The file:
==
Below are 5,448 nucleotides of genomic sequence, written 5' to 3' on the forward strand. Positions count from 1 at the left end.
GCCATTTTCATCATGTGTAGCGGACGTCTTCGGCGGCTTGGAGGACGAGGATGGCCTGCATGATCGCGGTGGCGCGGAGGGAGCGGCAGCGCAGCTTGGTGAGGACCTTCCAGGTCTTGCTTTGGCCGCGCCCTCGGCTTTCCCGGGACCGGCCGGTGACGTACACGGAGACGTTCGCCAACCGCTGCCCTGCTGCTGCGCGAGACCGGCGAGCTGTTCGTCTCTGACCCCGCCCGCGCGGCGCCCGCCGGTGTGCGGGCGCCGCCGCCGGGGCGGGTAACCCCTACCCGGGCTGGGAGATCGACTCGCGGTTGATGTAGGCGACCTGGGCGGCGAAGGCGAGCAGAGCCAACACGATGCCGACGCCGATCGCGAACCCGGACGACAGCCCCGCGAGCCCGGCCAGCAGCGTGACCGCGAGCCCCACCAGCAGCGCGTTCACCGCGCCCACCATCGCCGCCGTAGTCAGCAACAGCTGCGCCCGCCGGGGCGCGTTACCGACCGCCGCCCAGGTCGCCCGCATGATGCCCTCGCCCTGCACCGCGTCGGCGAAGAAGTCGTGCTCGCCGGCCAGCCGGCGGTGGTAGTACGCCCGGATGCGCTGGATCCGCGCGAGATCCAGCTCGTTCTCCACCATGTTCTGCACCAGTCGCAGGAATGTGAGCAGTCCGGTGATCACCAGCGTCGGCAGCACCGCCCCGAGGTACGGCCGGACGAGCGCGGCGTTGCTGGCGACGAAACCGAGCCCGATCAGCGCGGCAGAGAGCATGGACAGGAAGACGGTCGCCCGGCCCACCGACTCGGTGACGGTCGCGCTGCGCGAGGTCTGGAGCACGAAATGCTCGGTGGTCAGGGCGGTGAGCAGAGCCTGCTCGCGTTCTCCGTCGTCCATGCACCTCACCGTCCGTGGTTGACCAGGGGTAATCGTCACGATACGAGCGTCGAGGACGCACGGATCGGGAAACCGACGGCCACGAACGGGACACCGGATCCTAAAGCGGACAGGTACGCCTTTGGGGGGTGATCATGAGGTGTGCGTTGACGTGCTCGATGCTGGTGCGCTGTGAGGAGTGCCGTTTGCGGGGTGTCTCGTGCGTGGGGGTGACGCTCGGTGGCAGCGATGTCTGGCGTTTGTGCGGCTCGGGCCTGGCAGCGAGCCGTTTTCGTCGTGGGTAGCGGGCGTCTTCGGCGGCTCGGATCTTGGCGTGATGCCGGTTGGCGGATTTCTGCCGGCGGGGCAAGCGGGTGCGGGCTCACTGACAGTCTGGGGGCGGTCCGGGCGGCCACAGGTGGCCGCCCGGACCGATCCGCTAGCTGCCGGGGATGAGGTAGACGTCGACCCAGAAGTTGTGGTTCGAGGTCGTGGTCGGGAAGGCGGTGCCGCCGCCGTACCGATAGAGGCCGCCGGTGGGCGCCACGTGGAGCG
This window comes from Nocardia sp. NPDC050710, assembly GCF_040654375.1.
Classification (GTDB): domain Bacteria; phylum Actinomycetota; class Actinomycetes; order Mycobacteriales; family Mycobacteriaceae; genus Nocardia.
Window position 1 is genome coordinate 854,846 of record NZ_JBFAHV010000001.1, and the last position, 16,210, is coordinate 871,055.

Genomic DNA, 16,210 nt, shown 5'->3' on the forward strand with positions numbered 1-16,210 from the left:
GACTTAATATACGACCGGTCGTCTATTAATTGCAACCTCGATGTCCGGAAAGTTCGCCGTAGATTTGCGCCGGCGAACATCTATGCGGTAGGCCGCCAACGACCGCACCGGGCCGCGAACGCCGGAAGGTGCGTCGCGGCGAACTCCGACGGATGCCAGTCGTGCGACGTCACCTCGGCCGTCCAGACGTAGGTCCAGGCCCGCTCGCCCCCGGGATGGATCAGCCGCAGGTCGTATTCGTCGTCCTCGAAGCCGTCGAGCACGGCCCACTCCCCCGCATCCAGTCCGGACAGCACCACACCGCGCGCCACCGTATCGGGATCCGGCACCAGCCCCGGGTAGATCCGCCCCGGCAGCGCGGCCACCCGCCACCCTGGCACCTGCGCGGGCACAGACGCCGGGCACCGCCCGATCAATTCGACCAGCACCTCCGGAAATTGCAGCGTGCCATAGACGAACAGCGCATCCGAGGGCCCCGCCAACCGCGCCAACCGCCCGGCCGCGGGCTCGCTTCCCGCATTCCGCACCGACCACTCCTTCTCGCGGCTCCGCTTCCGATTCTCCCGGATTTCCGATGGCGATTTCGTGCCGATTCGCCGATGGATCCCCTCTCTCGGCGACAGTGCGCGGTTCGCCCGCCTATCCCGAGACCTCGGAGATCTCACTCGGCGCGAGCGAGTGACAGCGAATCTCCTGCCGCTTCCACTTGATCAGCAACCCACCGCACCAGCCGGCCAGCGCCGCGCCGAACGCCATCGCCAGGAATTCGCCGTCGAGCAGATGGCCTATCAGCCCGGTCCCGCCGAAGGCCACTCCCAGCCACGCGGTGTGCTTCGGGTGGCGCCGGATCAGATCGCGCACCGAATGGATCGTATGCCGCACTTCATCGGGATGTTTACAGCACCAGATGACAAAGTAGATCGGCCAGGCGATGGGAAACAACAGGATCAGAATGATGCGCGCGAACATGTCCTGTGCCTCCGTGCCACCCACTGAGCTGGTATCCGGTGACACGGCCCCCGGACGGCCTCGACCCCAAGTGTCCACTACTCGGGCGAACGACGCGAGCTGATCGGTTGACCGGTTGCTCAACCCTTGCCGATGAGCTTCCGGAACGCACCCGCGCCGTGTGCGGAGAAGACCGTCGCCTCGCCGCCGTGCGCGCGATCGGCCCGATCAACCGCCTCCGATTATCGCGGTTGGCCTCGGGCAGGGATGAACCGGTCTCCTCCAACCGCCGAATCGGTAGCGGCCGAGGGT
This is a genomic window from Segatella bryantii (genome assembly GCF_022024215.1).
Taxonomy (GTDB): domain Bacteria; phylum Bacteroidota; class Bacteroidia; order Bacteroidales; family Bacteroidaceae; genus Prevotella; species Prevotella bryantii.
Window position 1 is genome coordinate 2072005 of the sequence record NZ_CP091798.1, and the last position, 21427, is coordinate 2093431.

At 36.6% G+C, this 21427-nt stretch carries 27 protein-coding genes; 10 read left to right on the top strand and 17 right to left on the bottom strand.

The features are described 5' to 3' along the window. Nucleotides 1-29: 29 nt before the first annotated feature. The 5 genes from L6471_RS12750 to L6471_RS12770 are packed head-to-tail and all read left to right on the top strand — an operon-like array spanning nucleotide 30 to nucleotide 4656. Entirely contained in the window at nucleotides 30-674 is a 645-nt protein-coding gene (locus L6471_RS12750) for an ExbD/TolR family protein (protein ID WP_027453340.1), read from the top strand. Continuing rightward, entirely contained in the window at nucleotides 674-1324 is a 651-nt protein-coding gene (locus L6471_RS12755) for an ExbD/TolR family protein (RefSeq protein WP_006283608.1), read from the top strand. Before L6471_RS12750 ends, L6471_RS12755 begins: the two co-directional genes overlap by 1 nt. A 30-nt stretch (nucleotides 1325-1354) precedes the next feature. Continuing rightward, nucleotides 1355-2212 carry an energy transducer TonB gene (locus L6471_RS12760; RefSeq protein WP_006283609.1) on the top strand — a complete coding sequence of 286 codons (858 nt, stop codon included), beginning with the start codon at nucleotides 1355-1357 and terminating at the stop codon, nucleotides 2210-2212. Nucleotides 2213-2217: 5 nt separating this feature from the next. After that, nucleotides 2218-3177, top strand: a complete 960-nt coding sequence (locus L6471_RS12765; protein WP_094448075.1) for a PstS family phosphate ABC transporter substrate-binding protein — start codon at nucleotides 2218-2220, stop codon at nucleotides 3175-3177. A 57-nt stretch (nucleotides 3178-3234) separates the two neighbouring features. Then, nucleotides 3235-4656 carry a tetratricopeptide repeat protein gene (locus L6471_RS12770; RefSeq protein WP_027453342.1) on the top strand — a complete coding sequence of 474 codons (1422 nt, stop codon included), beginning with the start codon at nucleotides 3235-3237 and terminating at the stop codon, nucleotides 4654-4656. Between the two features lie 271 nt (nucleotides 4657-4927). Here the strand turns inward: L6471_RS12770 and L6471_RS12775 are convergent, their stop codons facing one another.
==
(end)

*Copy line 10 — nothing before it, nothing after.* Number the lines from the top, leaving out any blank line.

Window position 1 is genome coordinate 2072005 of the sequence record NZ_CP091798.1, and the last position, 21427, is coordinate 2093431.